Welcome to This Week in Shonen Jump, our weekly check in on Viz’s various Shonen Jump series. Viz has recently changed their release format, but our format will mostly remain the same. We will still review the newest chapters of two titles a week, now with even more options at our disposal. The big change for our readers is that, even without a Shonen Jump subscription, you can read these most recent chapters for free at Viz.com or using their app.
This week, Ken and Robbie check in with “The Promised Neverland” and “Yui Kamio Lets Loose.” If you have thoughts on these or any other current Shonen Jump titles, please let us know in the comments!
The Promised Neverland Ch. 154
Written by Kaiu Shirai
Illustrated by Posuka Demizu
Reviewed by Ken Godberson III
The thing about “The Promised Neverland” is that, for all the horror it has, for all the world building it has been doing, there is a fulcrum to this series and that is the emotional relationship between Emma, Ray and Norman. When that is central to the current going-ons in this series, it flourishes. Subsequently, when we get a bit too far from that, the book diminishes and sometimes risks being a bit indiscriminate from the rest of the pack. Between this chapter and the previous one, with the reunion between between the three, it has brought both a heartfelt repreve and questions for the future.
The reunion between the three is at times heartwarming and heartbreaking. For a while, Emma, Ray and Norman had to put on brave, sometimes to a fault, faces on, but Shirai and Demizu allow that to crumble, in particular for Norman, considering his circumstances. They are allowed to be vulnerable. They’re allowed to be kids, if only for a moment. But it’s not just these three that get there time. Norman’s change of pace doesn’t sit so well with some of his followers and it creates a layer of tension that can be played with later down the line. Finally, the last page serves as a massive dose of suspense, helped along by Demizu’s panache for going full creepy when it’s called for it.
There is one concern I do have, and one that should be kept in mind: how quick Norman seems to be forgiven. Let’s face it: Norman’s done some bad things. Things that really need to be considered. He’s not the same kid he was at the beginning of the series. And while the reunion between the three was touching, I truly hope going forward it won’t be the case of some other shonen action series that some foul deeds are forgotten just from a change of heart. It’s early days on this, but something to consider.
Final Verdict: 8.0- A touching reunion brings the heart of this series back to the foreground.
Yui Kamio Lets Loose, Chapter 30
Written and illustrated by Hiroshi Shiibashi
Reviewed by Robbie Pleasant
What even is “Yui Kamio Lets Loose?” In its early chapters, it seemed like a comedic story about a girl with an angry and strong alter ego and the classmates who had to keep it secret. Maybe one with a little romantic comedy mixed in as the characters developed.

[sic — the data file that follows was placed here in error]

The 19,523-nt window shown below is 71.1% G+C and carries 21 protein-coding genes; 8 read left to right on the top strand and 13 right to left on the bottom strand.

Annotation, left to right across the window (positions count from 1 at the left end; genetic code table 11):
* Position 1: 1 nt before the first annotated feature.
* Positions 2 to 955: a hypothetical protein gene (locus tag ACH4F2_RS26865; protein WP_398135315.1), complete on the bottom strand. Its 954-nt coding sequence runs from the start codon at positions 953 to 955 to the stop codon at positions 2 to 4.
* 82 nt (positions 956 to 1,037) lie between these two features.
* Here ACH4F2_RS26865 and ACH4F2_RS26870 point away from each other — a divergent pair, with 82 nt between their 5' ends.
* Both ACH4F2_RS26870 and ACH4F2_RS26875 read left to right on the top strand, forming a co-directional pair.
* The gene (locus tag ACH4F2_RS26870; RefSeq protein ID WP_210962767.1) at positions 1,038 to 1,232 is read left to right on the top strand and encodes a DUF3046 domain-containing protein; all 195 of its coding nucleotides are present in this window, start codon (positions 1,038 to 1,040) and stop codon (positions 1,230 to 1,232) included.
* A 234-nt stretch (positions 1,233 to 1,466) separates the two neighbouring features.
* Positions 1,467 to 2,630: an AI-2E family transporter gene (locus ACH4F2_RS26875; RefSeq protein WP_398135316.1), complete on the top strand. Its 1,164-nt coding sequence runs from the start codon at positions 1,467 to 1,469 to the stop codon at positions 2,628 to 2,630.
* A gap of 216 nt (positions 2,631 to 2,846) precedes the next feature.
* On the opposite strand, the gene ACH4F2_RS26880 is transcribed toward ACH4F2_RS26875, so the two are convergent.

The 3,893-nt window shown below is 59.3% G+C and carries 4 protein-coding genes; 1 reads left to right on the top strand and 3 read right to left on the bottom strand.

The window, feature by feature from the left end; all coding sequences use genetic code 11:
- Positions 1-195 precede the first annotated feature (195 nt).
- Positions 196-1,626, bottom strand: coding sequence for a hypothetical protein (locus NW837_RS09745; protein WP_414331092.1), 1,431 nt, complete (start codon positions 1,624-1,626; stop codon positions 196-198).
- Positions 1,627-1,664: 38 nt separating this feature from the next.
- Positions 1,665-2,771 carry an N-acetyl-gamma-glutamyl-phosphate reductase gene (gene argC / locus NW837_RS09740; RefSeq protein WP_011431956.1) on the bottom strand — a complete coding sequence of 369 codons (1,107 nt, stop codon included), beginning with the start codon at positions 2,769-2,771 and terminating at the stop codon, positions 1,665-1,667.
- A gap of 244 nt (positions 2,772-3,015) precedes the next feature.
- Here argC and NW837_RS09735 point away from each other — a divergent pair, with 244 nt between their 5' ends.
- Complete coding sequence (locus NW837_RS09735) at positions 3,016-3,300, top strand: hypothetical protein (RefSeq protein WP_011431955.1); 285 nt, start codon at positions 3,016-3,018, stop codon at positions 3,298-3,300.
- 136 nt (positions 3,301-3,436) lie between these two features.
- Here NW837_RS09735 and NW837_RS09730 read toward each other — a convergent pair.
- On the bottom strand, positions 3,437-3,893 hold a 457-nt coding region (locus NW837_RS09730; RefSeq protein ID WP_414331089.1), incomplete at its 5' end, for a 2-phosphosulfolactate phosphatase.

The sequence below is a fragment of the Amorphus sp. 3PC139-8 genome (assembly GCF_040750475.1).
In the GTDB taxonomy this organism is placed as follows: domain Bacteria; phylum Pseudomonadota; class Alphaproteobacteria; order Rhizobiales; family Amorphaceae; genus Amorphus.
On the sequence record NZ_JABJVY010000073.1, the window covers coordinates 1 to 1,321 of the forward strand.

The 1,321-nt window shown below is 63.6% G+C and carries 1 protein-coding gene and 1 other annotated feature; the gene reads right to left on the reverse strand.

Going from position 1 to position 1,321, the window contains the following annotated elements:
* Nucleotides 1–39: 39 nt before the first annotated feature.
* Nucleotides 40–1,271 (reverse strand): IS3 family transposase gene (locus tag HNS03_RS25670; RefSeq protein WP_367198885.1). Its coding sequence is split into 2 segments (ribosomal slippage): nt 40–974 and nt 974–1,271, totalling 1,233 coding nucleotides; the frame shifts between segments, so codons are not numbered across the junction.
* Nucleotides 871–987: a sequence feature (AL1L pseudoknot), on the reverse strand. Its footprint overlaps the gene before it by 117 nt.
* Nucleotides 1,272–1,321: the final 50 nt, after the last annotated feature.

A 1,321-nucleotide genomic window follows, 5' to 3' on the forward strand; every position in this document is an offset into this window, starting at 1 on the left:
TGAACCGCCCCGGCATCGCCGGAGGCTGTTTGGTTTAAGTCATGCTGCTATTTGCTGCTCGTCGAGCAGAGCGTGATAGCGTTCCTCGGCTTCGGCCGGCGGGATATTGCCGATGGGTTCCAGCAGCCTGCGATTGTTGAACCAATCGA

Now? Now we have characters involved in violent battles against ninja, bags full of wasps, and a lot of demonic insects called “mushi.”
I get the feeling that the manga wasn’t ranking too well earlier on, and mangaka Hiroshi Shiibashi decided to change gears to a more typical shonen fare to keep readership up.
So the question is: does it work?
Chapter 30 primarily features character fights and a race against the clock as the characters try to get an antidote. The action keeps up, and the characters each have unique skills that we see get put to good use. The action is fast-paced, with intense impacts that make it feel high-stakes. The chapter ends with a triumphant boast from two supporting characters, showing off their strengths and giving them both a moment to shine.
Kiito himself gets put in more dangerous situations, so his development has become more about bravery and physical strength. While many of the characters have special powers, he’s just got a lot of money and a high charisma stat.Continued below
Meanwhile, Yui spends most of the chapter suffering from poison, so the chapter has time to focus on the other characters.
Shiibashi’s art style is not innately suited for action, but it works. The character designs are fashionable, with just a bit of gothic style to them, and the villains also have distinct designs. Between the mushi-infested ninja and the beekeeper with a massive bag of wasps, they look pretty dang cool.
If I had picked up this chapter without knowing any of the context behind the series, I might have thought it was a dark modern fantasy manga with a fair bit of fighting. But having read it from chapter one, it feels strange to look back and compare how it is now to how it started. The manga has an identity crisis, and while it’s still an entertaining chapter, its voice still isn’t quite there.
Final Verdict: 5.1 – A manga with solid artwork and good action, but it feels out of place compared to how it started, and the changing tone does it few favors.